Sarge

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Great speech. Kinda like a speech Patton once gave to the troops

As for Mr Allen, I have only one piece of advice;

Don't **** it up.
 

B&G

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Nice post, B&G--thanks.

I've oftened wondered how Vince Lombardi would play today ...

Would 21st century big-time college players buy into this man?

How much of his success was due to his own X and O genius, his organizational skills, or perhaps, as some suggest, simply benefitting from fielding better players than his competition?

If he hit town and had quick early success, would his old-school discipline and commmitment message wear out his welcome too quickly to establish a winning tradition?

One of those rhetorical debates with no real answers, obviously ... but with an icon like Lombardi, it's an endlessly fascinating one.
No question but that many things have changed significantly over the last several decades but I believe leadership itself has timeless, unchanging qualities clearly distinguishable from management with which many people confuse it. Lombardi's management techniques clearly would be problematic today but his leadership traits would remain the same and as effective as they were 50 years ago. In fact, those qualities are the same as those characteristic of Julius Ceasar 2000 years ago and by all true leaders before and since .

No doubt managers can better motivate employees by serving the needs of subordinates. Leaders determine direction, managers execute it. Determining new directions often requires boat-rocking single mindedness that may run contrary to the needs of followers. The management task of executing direction does require the nurturing of subordinates, but this is not leadership. The manager-as-servant is an admirable concept, but leaders cannot really be servants - they are too focused on achieving goals that they deem worthwhile regardless of the needs of followers. Yes, leaders might nurture people to influence them but this is only a means to an end - to achieve an external purpose.

In short, leaders are people who:

stand out from the crowd
do the unexpected
challenge the status quo - strive to find new directions, popular or otherwise
focus on achievement - getting somewhere new or better first
are self-absorbed in their dedication to achievement
may make others uncomfortable by rejecting the familiar

Today, we have many great managers but very few true leaders and even less that that of men or women who can both manage and lead effectively as Lombardi did in his time. Happily, any organization may have leaders who determine direction and managers who carry it out. Let's hope our new management team does because that's what we need moving forward.


.
 

servumtuum

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Your remarks about distinguishing leadership and management are quite correct and I tend to agree that managers outnumber leaders excessively. One thing leaders do that most managers cannot is motivate those under them-managers are administrators, but leaders create the goals and motivate those under them to achieve them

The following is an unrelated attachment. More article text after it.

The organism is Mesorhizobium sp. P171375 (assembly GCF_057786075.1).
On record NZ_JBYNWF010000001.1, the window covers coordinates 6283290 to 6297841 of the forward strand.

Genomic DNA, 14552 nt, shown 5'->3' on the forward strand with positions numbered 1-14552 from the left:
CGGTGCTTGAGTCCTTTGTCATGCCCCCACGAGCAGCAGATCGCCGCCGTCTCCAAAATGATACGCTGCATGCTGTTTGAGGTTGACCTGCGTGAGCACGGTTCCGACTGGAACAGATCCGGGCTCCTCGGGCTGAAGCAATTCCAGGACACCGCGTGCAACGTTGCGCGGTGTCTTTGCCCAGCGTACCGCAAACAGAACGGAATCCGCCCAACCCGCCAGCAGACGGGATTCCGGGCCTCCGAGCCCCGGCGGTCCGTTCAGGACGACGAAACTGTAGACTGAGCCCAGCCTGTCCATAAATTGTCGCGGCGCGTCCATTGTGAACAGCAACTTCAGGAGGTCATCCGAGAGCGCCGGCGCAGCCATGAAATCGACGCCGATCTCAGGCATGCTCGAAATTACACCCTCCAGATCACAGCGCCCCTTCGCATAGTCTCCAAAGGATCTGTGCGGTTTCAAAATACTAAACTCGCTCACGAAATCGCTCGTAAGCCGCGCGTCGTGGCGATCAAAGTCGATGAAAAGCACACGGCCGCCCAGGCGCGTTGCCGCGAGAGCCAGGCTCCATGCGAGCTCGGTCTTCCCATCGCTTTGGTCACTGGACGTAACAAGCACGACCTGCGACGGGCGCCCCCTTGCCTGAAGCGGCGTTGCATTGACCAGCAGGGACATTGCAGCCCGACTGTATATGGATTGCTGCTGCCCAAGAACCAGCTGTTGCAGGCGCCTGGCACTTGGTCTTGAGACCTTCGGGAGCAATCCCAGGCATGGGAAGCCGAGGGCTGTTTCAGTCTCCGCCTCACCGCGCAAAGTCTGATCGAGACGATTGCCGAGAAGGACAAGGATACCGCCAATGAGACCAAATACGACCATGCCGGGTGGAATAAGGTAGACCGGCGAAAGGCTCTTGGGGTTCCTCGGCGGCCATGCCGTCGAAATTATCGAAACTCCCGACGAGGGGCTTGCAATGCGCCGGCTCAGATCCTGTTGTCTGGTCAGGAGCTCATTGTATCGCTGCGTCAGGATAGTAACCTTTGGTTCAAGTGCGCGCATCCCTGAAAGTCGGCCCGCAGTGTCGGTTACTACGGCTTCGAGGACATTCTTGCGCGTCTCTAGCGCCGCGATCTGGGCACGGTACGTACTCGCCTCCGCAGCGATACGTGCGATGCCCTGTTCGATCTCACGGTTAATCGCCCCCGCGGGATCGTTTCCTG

In short, leaders are people who:

stand out from the crowd
do the unexpected
challenge the status quo - strive to find new directions, popular or otherwise
focus on achievement - getting somewhere new or better first
are self-absorbed in their dedication to achievement
may make others uncomfortable by rejecting the familiar

.
This particular section of the post struck me with almost grotesque irony, however. I don't intend this to be impertinent though it may sound that way, but this quote serves as a perfect description of how Daniel Snyder became a billionaire.
 
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B&G

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I'm not sure I understand the point you're trying to make in your last paragraph although I'm interested in knowing. Please explain.
 

servumtuum

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I'm not sure I understand the point you're trying to make in your last paragraph although I'm interested in knowing. Please explain.
It's not a point I was trying to make so much as an observation-leadership is a position taken, or, perhaps more accurately, a set of actions taken to maximize the probability of achieving a desired goal-examples of which abound including, in the case I mentioned, Dan Snyder's business success. He did indeed;

"stand out from the crowd
do the unexpected
challenge the status quo - strive to find new directions, popular or otherwise
focus on achievement - getting somewhere new or better first
was self-absorbed in his dedication to achievement
made others uncomfortable by rejecting the familiar"

in the way he operated in marketing and business acquisitions and was wildly successful. After reading what you posted the irony struck me that the one about whom so much diatribe has been written and upon whom we have heaped so much blame for the state of the Redskin football team-most notably its lack of leadership and direction-exemplified in another context those selfsame qualities.
 

B&G

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Yes, I understand now and completely agree with you. Thanks!